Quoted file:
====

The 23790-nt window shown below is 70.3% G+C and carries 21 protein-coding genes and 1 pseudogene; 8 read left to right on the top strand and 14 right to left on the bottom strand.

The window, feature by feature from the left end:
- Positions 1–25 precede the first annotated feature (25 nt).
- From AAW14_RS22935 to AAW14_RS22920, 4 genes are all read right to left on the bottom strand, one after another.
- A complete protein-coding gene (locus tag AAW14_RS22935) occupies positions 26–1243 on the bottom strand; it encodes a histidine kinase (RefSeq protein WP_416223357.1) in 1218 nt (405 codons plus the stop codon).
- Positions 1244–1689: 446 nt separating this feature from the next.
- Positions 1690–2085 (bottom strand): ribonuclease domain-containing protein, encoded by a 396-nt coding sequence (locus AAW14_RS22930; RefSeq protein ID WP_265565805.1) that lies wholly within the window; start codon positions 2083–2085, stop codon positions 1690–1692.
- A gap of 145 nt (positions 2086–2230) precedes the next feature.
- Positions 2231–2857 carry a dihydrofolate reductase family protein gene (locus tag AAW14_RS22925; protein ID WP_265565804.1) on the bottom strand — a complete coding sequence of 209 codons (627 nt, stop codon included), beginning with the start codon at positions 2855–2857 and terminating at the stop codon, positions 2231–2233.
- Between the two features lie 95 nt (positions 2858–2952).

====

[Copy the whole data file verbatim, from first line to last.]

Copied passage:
The 23790-nt window shown below is 70.3% G+C and carries 21 protein-coding genes and 1 pseudogene; 8 read left to right on the top strand and 14 right to left on the bottom strand.

The window, feature by feature from the left end:
- Positions 1–25 precede the first annotated feature (25 nt).
- From AAW14_RS22935 to AAW14_RS22920, 4 genes are all read right to left on the bottom strand, one after another.
- A complete protein-coding gene (locus tag AAW14_RS22935) occupies positions 26–1243 on the bottom strand; it encodes a histidine kinase (RefSeq protein WP_416223357.1) in 1218 nt (405 codons plus the stop codon).
- Positions 1244–1689: 446 nt separating this feature from the next.
- Positions 1690–2085 (bottom strand): ribonuclease domain-containing protein, encoded by a 396-nt coding sequence (locus AAW14_RS22930; RefSeq protein ID WP_265565805.1) that lies wholly within the window; start codon positions 2083–2085, stop codon positions 1690–1692.
- A gap of 145 nt (positions 2086–2230) precedes the next feature.
- Positions 2231–2857 carry a dihydrofolate reductase family protein gene (locus tag AAW14_RS22925; protein ID WP_265565804.1) on the bottom strand — a complete coding sequence of 209 codons (627 nt, stop codon included), beginning with the start codon at positions 2855–2857 and terminating at the stop codon, positions 2231–2233.
- Between the two features lie 95 nt (positions 2858–2952).